Secretary of State Matthew Dunlap’s office said between 13 and 17 percent of Maine’s registered voters is expected turn out for the elections, where all Maine voters will decide on Question 1, an election reform effort, and $100 million in transportation and housing bonds.

So far, less than 2 percent of registered Maine voters have returned valid absentee ballots.

But voters in Lewiston — where four candidates, including well-funded liberal activist Ben Chin, are looking to oust controversial two-term Mayor Robert Macdonald — are much more interested. Nearly 1,700 voters — or just under 7 percent — have filed absentee ballots there. The state Republican and Democratic parties have targeted the race, and Chin works for the liberal Maine’s People Alliance, which is largely running his campaign.

Genevieve Lysen, Chin’s campaign manager, attributed Lewiston’s high absentee vote total to the “immense energy and excitement around this election” and an aggressive get-out-the-vote campaign that will include hundreds of volunteers making calls and knocking on doors.

At 3 percent, interest is lower so far in Portland, where Mayor Michael Brennan looks like the underdog in his re-election race. Fellow former Democratic legislator Ethan Strimling has emerged as the favorite, and Tom MacMillan of the Green Independent Party also is in the race.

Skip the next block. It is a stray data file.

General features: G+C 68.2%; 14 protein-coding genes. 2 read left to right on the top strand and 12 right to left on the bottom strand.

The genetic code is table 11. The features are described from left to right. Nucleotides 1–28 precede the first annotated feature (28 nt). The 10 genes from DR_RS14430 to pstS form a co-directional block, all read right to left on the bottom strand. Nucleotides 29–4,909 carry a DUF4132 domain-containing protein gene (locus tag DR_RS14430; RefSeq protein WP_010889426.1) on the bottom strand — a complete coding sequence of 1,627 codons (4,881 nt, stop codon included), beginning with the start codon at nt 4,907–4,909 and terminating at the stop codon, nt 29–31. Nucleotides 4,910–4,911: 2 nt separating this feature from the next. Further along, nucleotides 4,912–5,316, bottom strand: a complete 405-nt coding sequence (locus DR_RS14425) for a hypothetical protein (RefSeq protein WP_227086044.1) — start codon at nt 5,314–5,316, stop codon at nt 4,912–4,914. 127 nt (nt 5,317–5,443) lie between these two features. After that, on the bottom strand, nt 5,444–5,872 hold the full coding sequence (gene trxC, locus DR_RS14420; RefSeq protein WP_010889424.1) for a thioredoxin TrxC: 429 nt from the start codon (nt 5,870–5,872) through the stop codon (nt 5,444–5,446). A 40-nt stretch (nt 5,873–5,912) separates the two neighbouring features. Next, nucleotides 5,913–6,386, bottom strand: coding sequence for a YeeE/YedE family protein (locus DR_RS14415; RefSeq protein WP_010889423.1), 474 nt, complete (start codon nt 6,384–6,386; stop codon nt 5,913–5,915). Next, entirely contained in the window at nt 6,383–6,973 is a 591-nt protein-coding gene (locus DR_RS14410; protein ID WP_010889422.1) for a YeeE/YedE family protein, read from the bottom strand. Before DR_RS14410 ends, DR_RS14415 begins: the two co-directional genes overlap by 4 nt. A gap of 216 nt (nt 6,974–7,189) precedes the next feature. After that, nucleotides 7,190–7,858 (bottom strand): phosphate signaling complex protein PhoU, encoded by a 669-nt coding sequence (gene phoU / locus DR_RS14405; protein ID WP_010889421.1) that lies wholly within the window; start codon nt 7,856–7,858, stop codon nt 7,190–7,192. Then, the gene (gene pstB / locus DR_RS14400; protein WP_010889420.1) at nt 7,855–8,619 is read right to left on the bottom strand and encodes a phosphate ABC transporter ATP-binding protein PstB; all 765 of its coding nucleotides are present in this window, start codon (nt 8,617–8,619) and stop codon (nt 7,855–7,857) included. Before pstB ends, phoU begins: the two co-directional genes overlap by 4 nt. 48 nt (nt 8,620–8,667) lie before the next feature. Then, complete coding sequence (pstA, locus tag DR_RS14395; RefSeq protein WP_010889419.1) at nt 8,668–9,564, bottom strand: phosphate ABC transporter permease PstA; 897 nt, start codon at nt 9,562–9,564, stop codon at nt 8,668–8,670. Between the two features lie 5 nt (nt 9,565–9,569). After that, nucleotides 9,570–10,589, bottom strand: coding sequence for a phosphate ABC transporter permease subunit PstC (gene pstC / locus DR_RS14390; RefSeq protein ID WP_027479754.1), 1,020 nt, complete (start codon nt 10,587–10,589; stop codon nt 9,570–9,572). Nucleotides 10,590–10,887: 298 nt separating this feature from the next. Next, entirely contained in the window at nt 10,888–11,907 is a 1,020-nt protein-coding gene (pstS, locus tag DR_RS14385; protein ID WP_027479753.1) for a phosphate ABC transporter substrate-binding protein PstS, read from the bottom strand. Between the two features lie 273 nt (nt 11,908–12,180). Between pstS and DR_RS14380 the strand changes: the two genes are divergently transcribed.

Higher turnout for those mayoral races could help supporters of Question 1, said Brian Duff, a political scientist at the University of New England in Biddeford. The referendum question would increase spending on publicly funded elections, while also adding campaign disclosure provisions and stiffer penalties to Maine election law.

“Portland is a little more likely to have sympathy for the idea of public financing,” said Duff on Monday. “Maybe it’s just a little more of a push in a place like Lewiston.”

Mainers for Accountable Elections, the group campaigning in support of Question 1, has raised more than $1 million so far and has run television ads to support it. The campaign said it would have hundreds of volunteers participating in get-out-the-vote efforts between Saturday and Tuesday.

The question’s opponents, organized under a political action committee called Mainers Against Welfare for Politicians, face an uphill battle. They’ve raised just over $30,000. Much of that has gone toward signs, radio ads and robocalls.

“We’ve seen a huge growth in interest, which has been very exciting,” said state Rep. Joel Stetkis, R-Canaan, the group’s leader.

There also are contested mayoral races in Biddeford and Auburn, as well as two special elections for vacant Maine House of Representative seats in Sanford and Standish.

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